Archives for March 2013

10 Things You Don’t Say to Your Kids but Should

This article is about 10 things you probably don’t say to your adult kids but you should.
Take a positive spin
The shift from being the parent to becoming a grandparent takes a major adjustment most of us never anticipate.  It’s so easy to offer advice based on our years of  experience raising children. It’s so easy to see what our adult children don’t. But we can get so focused on giving advice and telling them what they’re doing wrong, that we forget to tell them what they’re doing right.  There’s nothing like positive reinforcement.
Here are ten things to say to your adult children that will support them as they grow into the role of parent, just as you adjust to being the grandparent.
    • I respect how you’re raising your kids.

      You may not do things the way I did, but it’s a different world today, especially given the state of the economy and all the pressures on young families. (Now could you please stop making fun of me for not being able to buckle the kids into their carseat or collapse the stroller)


      Please, let me do the dishes!

      Or the laundry! Or change the baby’s diaper, then make dinner! I’m here to help!

      Don’t worry; you’re wonderful parents.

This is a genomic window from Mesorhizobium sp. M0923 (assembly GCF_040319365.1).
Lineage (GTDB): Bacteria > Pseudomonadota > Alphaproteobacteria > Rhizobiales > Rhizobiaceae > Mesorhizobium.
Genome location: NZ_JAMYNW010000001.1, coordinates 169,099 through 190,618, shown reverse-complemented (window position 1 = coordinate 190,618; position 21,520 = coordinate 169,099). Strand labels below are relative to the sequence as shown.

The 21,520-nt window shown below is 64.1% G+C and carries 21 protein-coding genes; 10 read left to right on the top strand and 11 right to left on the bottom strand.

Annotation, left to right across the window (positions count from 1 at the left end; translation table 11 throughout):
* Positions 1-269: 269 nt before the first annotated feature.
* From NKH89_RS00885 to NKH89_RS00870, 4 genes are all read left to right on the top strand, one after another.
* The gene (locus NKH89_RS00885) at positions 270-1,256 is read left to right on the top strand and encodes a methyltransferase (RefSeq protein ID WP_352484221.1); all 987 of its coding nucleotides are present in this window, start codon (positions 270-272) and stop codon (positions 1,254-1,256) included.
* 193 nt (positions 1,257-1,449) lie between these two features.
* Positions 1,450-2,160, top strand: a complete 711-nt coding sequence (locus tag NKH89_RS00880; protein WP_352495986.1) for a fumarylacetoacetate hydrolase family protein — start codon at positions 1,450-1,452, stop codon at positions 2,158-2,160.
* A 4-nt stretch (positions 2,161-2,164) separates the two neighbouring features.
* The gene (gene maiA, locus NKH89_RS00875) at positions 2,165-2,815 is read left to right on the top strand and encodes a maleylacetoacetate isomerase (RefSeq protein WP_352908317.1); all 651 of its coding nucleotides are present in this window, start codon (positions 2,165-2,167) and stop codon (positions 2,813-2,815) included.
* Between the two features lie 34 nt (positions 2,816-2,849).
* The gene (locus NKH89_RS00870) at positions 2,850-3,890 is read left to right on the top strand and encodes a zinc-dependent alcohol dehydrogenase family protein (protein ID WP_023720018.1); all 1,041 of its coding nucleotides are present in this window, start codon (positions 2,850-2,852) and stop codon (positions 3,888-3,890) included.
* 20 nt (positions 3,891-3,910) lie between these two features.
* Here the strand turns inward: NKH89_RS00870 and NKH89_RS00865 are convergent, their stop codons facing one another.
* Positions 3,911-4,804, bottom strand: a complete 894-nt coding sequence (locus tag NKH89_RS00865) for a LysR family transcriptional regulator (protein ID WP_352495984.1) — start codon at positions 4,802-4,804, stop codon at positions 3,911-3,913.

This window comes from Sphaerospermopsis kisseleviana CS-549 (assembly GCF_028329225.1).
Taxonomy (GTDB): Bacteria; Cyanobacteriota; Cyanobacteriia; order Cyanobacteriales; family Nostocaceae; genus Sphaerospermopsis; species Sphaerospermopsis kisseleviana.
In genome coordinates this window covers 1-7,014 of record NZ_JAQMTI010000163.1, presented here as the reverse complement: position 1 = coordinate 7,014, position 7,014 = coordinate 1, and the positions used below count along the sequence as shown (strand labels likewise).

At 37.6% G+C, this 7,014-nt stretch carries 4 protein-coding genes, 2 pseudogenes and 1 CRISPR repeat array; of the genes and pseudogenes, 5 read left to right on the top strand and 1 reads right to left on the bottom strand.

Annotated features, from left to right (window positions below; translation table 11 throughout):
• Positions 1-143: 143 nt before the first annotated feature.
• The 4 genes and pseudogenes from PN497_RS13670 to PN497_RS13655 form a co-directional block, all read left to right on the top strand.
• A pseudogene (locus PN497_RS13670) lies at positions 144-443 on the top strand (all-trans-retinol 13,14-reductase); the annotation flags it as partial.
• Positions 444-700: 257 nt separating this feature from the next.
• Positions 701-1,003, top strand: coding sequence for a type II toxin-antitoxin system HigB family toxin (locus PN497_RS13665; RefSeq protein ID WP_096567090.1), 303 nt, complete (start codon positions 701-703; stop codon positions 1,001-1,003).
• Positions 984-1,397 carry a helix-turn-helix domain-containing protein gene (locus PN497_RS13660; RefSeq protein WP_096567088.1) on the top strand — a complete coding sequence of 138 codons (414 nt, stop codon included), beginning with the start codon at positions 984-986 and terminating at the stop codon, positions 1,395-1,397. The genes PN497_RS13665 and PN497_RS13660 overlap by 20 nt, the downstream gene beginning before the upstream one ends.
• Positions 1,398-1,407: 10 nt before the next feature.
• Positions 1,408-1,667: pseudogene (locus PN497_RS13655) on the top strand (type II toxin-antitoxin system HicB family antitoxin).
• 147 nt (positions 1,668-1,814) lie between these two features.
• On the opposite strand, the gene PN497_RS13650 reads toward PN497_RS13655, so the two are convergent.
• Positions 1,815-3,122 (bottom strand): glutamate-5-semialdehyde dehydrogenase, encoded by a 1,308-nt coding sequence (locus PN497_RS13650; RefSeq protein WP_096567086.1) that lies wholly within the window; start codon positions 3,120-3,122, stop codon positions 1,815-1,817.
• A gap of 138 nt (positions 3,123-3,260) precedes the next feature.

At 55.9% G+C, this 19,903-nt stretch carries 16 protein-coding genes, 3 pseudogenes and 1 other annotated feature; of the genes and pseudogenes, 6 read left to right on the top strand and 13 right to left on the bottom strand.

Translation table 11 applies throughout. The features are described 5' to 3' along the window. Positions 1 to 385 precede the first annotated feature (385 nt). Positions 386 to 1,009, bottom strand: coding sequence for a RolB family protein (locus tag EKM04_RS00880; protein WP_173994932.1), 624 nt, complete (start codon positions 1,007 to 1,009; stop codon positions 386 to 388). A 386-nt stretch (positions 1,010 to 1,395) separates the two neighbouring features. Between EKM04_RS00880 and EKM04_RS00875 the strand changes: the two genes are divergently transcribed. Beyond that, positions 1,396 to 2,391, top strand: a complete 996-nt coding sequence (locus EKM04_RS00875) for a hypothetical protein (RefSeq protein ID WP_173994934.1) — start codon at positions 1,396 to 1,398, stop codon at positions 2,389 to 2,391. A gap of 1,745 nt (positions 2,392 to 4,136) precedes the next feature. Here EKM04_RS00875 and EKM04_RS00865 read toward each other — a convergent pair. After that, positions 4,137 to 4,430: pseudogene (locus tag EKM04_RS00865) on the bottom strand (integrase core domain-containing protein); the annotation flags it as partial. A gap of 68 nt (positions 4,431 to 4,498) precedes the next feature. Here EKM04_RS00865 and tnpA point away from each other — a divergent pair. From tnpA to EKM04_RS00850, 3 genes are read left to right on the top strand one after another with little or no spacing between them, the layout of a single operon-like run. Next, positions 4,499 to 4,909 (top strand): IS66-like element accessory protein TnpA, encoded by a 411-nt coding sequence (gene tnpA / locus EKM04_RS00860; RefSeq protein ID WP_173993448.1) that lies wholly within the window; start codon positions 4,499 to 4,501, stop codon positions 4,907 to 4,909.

We all make mistakes sometimes—as I know only too well. So what if you let your daughter eat cupcakes for dinner every now and then? There were times when I let you run barefoot in the freezing cold and eat ice cream for breakfast—and you should have heard my mother! (And, true story, once I put fresh kibble in my son’s bowl in an attempt to cure his habit of eating out of the dog’s dish. It worked.)

5 Questions to Ask Your Future Son-in-law by Deborah Thompson

This article gives us five questions to ask your future son-in-law to see if he is the right son-in-law.

John Croyle is known as the star football player from the University of Alabama who gave up a lucrative NFL career opportunity to open the Big Oak Ranch — a place for abandoned, abused and neglected children.

On a recent visit to both the boys and girls ranches, I had the opportunity to talk with John. He is full of wit and wisdom and shared these five questions he has posed to numerous young men through the years who asked for his blessing to marry one of the young women at the ranch.

1. Are you going to take care of my daughter financially? I want you to work hard, provide for her and your family, and never use money as a weapon. Many divorces are a result of money issues. She doesn’t have to live in a Taj Mahal, but she should have a safe and comfortable home, clothing and food.

2. Are you going to take care of her mentally? I know how smart she is right now, and you should too. I want her to be smarter after living with you than she is now. You should challenger her mentally, encourage her, build her up, help her to achieve her goals, and assist her in growing closer to God in wisdom and knowledge.